Nicholas Grundy Photography’s Notes on Taking Better Photos
Technical Understanding of Photography
To start from the very basics, let’s look at the general functionality of all cameras.
Light → Lens → Aperture → Shutter → Sensor/film (ISO/film-speed)
Photography is all about light and what we do with it. When using a camera to create a photo, light enters through a lens, where it meets a variably-sized aperture dictating how much light passes through. The remaining light then travels past the shutter while it is open. The period of time in which the shutter remains open will also dictate how much light passes into the body of the camera. These final slivers of light that have made it past both gates are now free to burn themselves onto either your film or your digital camera’s sensor. The rate at which this light records an image onto your film or sensor is dictated by your film speed, or in the case of digital camera’s, by your sensor’s ISO sensitivity. Both the film speed and your ISO rating determine whether your film or sensor are highly sensitive to light or not.
Controlled by your aperture, shutter speed and ISO.
*Always remember that using film with a higher film speed or changing your digital camera’s ISO rating to a higher number (i.e. 1600 and above) will create noise (grainy multi-coloured pixellation) on your final image.
18% grey and what the camera thinks it should expose for in order to create an even exposure for the image across all different exposure scenarios.
Exposure compensation: Therefore you mus over-expose (tell the camera to make the image brighter) when you are taking a photo of bright, sunny sand dunes or a beach, and under-expose when you are taking a photo of a dark forest with many dark greens, blacks, browns and shadows.
Exposure metering modes in modern cameras: Evaluative, partial, spot, centre-weighted average.
White Balance: Dependent on source of light (colour temperature in Kelvin)
Picture Style: Change this setting in your camera to control sharpness, saturation, contrast, and colour-tone.
P – No control over shutter speed or aperture, only over other variables (ISO, white balance, etc.)
Tv – Control over the shutter speed. (Freezing movement or showing movement) Remember: It is not advised to shoot handheld at speeds slower than 1/60 of a second unless you want to achieve movement in your image.
Av – Control over aperture. (Shallow vs. deep depth of field)
M – Control of all variables.
Bulb – Control of all variables, plus you are able to take exposures for longer than 30 seconds.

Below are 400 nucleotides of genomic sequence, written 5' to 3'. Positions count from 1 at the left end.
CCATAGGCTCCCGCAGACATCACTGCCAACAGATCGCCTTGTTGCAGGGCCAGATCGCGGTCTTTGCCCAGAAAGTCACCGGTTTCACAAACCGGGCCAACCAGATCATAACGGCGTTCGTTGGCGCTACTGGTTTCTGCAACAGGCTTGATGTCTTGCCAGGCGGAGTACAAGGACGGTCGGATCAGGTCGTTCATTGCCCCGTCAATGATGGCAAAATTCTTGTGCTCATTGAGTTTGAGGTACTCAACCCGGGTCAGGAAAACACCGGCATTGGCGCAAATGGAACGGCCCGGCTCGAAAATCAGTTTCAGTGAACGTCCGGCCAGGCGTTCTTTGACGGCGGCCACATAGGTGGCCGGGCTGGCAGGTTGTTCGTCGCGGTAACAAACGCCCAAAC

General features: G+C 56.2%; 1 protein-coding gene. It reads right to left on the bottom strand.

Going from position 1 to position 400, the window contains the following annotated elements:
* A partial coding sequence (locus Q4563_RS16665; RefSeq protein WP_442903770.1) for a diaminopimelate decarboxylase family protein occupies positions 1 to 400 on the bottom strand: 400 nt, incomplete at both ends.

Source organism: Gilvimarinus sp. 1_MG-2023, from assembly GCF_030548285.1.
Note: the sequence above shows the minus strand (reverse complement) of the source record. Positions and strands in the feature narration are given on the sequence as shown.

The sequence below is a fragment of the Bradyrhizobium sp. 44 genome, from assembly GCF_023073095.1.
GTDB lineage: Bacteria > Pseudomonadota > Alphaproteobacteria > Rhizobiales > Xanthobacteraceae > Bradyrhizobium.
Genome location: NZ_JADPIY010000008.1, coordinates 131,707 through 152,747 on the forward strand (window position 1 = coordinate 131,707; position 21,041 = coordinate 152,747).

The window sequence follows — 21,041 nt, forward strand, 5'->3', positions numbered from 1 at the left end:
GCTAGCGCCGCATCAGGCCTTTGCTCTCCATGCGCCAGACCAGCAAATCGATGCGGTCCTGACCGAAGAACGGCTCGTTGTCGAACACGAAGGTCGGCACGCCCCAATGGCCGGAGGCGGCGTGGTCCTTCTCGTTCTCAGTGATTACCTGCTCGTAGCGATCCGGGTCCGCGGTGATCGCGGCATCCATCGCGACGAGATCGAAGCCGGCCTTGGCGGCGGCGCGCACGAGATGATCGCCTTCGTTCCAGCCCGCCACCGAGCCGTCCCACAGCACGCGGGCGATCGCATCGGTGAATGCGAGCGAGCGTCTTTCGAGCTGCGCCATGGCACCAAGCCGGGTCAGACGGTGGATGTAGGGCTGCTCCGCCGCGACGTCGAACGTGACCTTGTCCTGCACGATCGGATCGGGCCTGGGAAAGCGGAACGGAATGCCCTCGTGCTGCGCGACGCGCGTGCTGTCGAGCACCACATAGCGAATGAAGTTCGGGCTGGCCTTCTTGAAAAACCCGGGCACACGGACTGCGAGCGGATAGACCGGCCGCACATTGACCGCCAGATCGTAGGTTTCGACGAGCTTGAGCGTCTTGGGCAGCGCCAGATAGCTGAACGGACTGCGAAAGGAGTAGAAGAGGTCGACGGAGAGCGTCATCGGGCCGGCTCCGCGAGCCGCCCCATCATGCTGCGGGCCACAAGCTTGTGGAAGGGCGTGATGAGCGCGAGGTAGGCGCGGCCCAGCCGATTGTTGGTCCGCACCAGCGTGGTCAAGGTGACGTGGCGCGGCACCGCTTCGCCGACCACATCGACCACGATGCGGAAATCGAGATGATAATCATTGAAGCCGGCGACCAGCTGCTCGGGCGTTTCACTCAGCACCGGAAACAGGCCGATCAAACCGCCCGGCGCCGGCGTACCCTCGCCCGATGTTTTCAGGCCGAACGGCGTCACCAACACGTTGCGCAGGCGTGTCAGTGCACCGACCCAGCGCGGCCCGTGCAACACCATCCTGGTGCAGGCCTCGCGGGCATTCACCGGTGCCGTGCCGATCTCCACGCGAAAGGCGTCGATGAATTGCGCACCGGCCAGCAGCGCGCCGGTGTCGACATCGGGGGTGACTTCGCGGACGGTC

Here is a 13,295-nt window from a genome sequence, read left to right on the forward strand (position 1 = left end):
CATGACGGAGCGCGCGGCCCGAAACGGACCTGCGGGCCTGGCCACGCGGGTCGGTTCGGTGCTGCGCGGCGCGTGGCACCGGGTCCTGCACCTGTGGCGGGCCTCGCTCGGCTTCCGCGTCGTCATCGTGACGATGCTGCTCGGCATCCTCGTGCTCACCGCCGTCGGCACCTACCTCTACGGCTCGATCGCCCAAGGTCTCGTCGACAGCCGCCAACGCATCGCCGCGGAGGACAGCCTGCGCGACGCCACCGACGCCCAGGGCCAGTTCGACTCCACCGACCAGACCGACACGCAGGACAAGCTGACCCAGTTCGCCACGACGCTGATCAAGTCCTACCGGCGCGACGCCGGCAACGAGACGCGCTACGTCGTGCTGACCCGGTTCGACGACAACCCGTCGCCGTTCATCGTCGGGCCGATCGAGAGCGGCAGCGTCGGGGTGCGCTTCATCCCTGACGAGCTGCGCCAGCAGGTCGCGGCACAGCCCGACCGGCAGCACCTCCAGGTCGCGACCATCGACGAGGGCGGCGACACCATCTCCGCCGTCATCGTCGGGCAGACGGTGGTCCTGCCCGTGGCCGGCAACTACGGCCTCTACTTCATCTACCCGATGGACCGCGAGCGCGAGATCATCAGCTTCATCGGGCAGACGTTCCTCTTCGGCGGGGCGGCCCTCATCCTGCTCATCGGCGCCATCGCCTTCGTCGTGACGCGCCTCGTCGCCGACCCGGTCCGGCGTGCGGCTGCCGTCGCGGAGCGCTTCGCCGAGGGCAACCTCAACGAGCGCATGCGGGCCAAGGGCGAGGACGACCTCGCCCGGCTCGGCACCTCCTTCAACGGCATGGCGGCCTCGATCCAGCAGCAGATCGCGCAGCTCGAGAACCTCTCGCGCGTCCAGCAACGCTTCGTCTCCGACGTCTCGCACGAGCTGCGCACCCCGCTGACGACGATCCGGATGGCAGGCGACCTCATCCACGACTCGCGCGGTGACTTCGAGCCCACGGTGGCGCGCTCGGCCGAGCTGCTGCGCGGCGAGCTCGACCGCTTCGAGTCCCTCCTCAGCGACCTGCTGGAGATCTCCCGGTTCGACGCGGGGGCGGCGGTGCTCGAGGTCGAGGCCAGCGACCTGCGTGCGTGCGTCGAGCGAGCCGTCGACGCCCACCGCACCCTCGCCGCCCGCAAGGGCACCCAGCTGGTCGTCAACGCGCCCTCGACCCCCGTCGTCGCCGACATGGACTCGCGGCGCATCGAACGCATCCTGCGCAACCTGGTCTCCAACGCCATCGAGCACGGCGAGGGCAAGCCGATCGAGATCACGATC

Depth of Field:
Determined by three main factors:
Distance between the camera and the subject
Focal length of your lens
Remember to select specific focal points when shooting in auto-focus mode if you want to have control over exactly where you focus.
IS/OS Lenses and camera bodies:
Many lenses and even camera bodies (mainly Pentax) now have built-in image stabilisers (optical stabilisers). These help reduce camera shake when shooting in low-light and when using slower shutter speeds (less than 1/60 sec). However, remember to turn off your IS/OS functionality when using a tripod (or if you have particularly steady hands!) If you use a tripod and leave the IS/OS setting on, then your camera or lens will become confused about the lack of any slight movements and will often attempt to compensate for this, creating slight movement and blurring in your final images.
Composition and Photographic Techniques
What makes a photograph good or bad? One could argue that this is purely a matter of personal taste and opinion, however this does not discount the fact that there is a common societal agreement as to what constitutes a “good” versus a “bad” image.
Good composition can be created when one thinks about the following:
What are you wanting to photograph and what are you trying to portray?
How can you position the subject in the final frame for greater impact?
Can I move just slightly to make the final image even better.
So with this in mind, keep moving! Get out of your car or off that tourist bus and move about on your own two feet. Bikes are also a great mode of transport that give you the freedom to get up close and personal with your subject and to quickly and easily change your positioning.
Rule of thirds
Use both landscape and portrait formats. (angle your camera as well if you like)
Use negative space for impact
Frame the subject
Depth and perspective
Image planes (foreground / mid-ground / background)
Allow space for cropping during post-production
Use patterns and lines
Use low and high viewpoints
Textures and detail
Chase the light (silhouettes, shadows, sun flares, etc.)
Capture movement and panning
Freeze fast movement
Colours – Monochromatic photos
Colours – Complimentary colours
Sense of Scale
Shallow depth of field
Light painting and abstract techniques